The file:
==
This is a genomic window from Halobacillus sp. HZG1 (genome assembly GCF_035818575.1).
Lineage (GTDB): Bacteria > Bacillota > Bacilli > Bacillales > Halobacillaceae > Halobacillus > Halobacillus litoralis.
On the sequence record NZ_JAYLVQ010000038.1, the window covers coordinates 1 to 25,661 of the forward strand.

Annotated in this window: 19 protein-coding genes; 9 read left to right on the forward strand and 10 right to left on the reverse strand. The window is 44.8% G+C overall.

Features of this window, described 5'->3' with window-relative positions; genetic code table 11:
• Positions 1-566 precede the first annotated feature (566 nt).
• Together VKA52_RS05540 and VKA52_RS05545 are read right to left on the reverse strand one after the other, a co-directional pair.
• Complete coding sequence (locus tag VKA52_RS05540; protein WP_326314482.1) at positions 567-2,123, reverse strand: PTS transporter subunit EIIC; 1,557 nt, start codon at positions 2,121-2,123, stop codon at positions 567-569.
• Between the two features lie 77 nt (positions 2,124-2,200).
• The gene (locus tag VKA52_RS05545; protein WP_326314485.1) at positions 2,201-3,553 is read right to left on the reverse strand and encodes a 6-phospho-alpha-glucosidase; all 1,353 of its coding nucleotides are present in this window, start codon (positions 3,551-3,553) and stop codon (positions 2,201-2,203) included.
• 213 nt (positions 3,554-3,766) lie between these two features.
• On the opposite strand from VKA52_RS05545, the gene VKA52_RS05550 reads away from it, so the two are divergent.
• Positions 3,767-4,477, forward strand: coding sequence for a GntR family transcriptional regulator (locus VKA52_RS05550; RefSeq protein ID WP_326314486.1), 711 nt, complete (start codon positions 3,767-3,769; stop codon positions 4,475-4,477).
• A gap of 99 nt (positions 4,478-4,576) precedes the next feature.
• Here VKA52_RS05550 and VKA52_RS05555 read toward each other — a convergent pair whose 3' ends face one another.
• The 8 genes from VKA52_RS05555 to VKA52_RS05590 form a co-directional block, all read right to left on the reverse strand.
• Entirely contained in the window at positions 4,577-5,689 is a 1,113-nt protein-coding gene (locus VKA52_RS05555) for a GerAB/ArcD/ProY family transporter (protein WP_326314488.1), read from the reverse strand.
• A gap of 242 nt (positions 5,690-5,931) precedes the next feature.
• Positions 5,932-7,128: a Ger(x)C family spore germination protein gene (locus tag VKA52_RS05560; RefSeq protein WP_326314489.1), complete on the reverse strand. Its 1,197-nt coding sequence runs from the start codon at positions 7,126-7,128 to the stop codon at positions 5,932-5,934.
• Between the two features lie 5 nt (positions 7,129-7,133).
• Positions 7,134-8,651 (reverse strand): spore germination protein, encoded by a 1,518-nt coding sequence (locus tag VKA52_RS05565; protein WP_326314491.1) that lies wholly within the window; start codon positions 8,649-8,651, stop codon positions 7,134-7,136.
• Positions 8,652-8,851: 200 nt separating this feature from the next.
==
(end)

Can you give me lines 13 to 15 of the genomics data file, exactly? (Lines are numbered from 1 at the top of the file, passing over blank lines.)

• Positions 3,767-4,477, forward strand: coding sequence for a GntR family transcriptional regulator (locus VKA52_RS05550; RefSeq protein ID WP_326314486.1), 711 nt, complete (start codon positions 3,767-3,769; stop codon positions 4,475-4,477).
• A gap of 99 nt (positions 4,478-4,576) precedes the next feature.
• Here VKA52_RS05550 and VKA52_RS05555 read toward each other — a convergent pair whose 3' ends face one another.